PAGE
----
A character in Fredrik Backman’s The Winners (the last book in Backman’s Bear Town trilogy) bakes a lot of bread. Indeed, he makes so much bread that I suspected a loaf of bread would play a pivotal role in the story.
Whilst I won’t tell you if that happens, I will tell you that it turns out the character bakes bread because he needs to create something. After all, he’s unfulfilled and unhappy.
When Backman dropped that introspective bombshell, I looked up from my device and stared into the void. Why? Because when I’m feeling exceptionally unfulfilled and unhappy, I bake.
I’d never realized that baking was a form of therapy. Instead, I characterized it as a hobby. Looking back, though, I recall specific times when I felt especially stressed or depressed. During those times, I instinctively went to the kitchen and made good use of my fancy mixer.
Once Backman rocked my world, I needed to know more, so I entered the search terms “baking mental health” into the Internets. As it turns out, baking can improve your mood. The step-by-step process requires concentration, which makes you more mindful. That, in turn, reduces your stress levels and makes you calmer. The entire process also gives you a sense of control.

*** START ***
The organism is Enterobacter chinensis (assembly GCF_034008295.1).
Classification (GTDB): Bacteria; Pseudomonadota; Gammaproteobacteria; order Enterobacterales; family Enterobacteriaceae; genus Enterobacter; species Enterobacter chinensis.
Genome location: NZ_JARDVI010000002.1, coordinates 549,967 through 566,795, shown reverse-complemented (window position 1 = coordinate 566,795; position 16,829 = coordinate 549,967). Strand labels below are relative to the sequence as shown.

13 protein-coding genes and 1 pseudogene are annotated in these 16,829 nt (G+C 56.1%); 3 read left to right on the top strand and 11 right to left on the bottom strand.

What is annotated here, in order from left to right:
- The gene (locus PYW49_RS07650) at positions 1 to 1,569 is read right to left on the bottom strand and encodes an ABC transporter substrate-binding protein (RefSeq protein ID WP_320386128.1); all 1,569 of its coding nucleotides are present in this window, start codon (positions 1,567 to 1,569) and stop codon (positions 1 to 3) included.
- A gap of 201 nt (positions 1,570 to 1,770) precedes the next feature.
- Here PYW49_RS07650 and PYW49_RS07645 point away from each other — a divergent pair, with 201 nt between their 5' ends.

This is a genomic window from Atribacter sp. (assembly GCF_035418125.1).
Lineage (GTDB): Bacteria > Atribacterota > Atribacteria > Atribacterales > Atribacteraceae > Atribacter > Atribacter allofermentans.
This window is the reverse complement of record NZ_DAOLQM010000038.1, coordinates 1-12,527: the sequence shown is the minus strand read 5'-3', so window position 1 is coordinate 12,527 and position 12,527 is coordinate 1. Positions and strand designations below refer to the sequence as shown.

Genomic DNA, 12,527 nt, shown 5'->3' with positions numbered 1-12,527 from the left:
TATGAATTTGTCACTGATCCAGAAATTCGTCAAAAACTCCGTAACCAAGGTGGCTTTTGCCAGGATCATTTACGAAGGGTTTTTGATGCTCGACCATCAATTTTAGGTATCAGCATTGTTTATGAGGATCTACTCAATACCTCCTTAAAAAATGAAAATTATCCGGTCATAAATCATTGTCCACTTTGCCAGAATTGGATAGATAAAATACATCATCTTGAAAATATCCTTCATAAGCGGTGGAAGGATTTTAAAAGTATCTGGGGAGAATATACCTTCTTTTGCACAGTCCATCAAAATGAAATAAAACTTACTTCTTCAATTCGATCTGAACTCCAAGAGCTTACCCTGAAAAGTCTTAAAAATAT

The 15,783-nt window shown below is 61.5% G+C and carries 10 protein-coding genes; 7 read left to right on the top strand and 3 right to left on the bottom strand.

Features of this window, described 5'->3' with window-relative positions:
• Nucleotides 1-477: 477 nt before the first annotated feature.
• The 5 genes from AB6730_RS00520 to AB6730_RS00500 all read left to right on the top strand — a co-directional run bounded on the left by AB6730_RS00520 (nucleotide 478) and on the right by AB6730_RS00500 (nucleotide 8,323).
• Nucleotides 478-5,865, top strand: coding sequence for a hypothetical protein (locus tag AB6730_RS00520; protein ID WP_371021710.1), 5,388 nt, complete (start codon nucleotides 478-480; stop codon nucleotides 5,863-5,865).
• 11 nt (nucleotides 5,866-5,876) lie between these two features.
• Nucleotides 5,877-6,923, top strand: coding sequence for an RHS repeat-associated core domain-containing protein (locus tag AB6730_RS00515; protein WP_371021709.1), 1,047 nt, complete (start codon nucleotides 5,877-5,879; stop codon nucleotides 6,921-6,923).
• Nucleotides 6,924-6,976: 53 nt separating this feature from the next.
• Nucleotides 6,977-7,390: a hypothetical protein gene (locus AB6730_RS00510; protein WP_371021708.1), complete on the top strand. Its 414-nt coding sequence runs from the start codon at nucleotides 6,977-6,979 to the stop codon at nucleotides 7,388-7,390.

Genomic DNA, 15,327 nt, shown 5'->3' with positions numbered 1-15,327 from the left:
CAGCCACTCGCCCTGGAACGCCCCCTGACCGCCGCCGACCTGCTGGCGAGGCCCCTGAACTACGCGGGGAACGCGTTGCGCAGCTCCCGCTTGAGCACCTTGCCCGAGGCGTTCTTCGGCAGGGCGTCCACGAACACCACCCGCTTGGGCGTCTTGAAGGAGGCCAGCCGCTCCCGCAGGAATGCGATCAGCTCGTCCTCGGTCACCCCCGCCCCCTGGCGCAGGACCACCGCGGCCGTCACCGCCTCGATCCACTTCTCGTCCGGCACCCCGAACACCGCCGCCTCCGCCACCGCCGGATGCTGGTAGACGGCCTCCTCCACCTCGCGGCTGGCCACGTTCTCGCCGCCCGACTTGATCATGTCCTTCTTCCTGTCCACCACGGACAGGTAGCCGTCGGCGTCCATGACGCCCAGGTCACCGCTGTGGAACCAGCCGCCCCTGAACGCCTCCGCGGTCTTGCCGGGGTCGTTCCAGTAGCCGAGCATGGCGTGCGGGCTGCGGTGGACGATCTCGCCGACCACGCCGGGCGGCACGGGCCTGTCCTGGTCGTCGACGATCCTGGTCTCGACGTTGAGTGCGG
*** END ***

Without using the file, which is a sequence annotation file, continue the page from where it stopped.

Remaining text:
Of course, all this hinges on baking for pleasure and having time to do so. If I am rushed or feel that I have to bake, it worsens my mood. So, if you’re reading this and recalling the time you learned at the last minute that you had to bake 120 cupcakes for that bake sale, I’m developing secondary stress on your behalf.
The same can be said for the daily trudge of cooking for sustenance. But if you cook for pleasure, then you can derive the same mental health benefits others get from baking.
According to my research, part of these mental health benefits come from sharing the baked goods. I have also found this to be true. Although I sometimes bake just for myself, I feel best when I’m baking for others.
For example, a few weeks ago, I had leftover carrots that I didn’t cook. (Yes, on occasion I eat my veggies.) I asked my niece if she wanted a carrot cake. Except for the batter, I don’t eat carrot cake. So it was a win-win for me. I got to bake and eat batter. Of course, as I shredded the carrots, I whined to myself, “Self, why did you offer to do this? You nicked a knuckle.” But those nicked knuckles were worthwhile because I enjoyed the process of baking the cake even if transporting it did cause me stress. (That’s another story for another day.)
Sometimes, I even listen to music and dance whilst baking. That’s what I did last week whilst making a red velvet cake. For the record I also do not eat RVC, as it’s known in my circle. But I do eat the batter.
Hmm. Maybe consuming batter also improves my mental health.
This post originally appeared in the Appalachian News-Express.